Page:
Flames spread across my flesh, searing up my arms and across my shoulders and back. I try to tell myself it’s the medication. I curse myself for using it, but I was aching inside…I couldn’t look at the scars that caused this, caused Royce to change, caused this…
I force myself to ignore it until the realization of the pain hits me like a ton of bricks.
Now I scream.
But there is no sound.
Only a shiver-inducing whisper.
I scream and scream and scream. My body is consumed with flames.
My back is arched off the bed in agony.
Adrienne hasn’t so much as twitched.
The ghost has vanished.
I can feel it - the flames preying on my scarred flesh, burning deep to the bone.
Chapter VIII - The Last Specter: Part 1 Finale
I awake to nothing. Nothing. A very blatant term that is overused by most, but it is the only way to describe the empty space I consume right now. My awareness spikes and I am mega-aware of the blackness that surrounds me.
I can’t see or hear anything, though I sense rather that feel my body, lungs still breathing and heart still pumping.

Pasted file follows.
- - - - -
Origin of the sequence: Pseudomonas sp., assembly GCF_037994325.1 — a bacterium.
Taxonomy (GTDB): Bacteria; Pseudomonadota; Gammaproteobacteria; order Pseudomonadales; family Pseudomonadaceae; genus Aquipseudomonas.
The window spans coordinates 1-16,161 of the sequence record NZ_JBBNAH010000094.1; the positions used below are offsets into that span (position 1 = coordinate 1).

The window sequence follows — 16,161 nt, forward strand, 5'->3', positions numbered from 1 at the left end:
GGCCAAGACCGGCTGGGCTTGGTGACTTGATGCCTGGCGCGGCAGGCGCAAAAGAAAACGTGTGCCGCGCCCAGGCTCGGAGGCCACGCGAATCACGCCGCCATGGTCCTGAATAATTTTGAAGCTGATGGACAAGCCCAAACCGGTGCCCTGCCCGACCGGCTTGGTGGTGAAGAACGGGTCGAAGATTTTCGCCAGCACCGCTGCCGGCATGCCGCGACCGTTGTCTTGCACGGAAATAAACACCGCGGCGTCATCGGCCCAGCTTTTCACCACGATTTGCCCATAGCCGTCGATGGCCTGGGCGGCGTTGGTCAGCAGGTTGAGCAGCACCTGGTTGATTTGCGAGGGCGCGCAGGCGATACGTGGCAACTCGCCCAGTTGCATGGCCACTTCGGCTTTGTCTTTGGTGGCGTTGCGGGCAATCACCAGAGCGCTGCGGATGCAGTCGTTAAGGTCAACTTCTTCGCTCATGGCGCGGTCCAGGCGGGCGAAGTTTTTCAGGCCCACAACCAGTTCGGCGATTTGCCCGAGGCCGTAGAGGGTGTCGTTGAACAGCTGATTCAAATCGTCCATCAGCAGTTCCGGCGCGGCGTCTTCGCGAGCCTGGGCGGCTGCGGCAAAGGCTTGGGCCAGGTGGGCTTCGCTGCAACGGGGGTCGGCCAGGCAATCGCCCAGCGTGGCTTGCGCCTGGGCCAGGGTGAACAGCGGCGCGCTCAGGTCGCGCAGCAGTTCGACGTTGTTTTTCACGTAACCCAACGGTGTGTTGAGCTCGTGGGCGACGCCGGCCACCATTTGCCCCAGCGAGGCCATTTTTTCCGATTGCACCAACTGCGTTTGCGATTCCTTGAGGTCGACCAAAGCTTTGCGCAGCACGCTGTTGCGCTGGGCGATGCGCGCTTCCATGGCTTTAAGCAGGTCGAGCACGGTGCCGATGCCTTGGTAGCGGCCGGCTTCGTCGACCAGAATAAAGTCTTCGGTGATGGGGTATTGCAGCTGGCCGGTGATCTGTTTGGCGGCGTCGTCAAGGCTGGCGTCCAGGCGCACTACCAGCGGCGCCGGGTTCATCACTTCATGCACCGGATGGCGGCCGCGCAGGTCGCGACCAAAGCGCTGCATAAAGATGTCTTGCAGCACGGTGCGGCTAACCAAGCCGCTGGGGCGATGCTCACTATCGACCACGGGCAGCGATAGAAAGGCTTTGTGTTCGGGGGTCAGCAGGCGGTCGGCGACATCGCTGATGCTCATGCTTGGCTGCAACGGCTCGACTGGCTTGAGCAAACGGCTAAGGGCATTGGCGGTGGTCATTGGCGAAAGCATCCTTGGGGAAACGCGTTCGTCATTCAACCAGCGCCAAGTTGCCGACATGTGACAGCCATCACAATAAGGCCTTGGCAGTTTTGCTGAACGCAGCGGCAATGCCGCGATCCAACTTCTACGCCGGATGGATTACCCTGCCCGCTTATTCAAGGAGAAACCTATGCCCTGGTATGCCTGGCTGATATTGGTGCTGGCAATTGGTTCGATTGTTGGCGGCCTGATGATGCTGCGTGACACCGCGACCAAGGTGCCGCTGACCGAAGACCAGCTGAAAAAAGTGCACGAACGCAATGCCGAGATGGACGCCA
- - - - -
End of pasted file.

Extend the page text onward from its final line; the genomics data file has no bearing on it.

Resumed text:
I’m experiencing a most profound sense of emptiness and loss. Totally stripped of all senses, I feel violated and relieved at the same time.
Some cosmic light switch ignites and I’m standing on an icy sidewalk in a neighborhood I don’t recognize. The overwhelming realignment of my body and senses makes my head spin. Mountains of snow cover the roads and lawns, as if anyone has not yet awoken to notice the mounds of cold precipitation.
I shiver, feeling a sleek white wool jacket coating my arms. A fur-laced hood wraps around my neck, and I realize that I saw this jacket once, in the catalogue last winter when I was in the hospital.
A cold breeze brushes my face, making me shudder. My breath wisps from my lips in a cool cloud, and I pull up my hood. I ache for the warm Spring weather that has recently blossomed these last couple of weeks.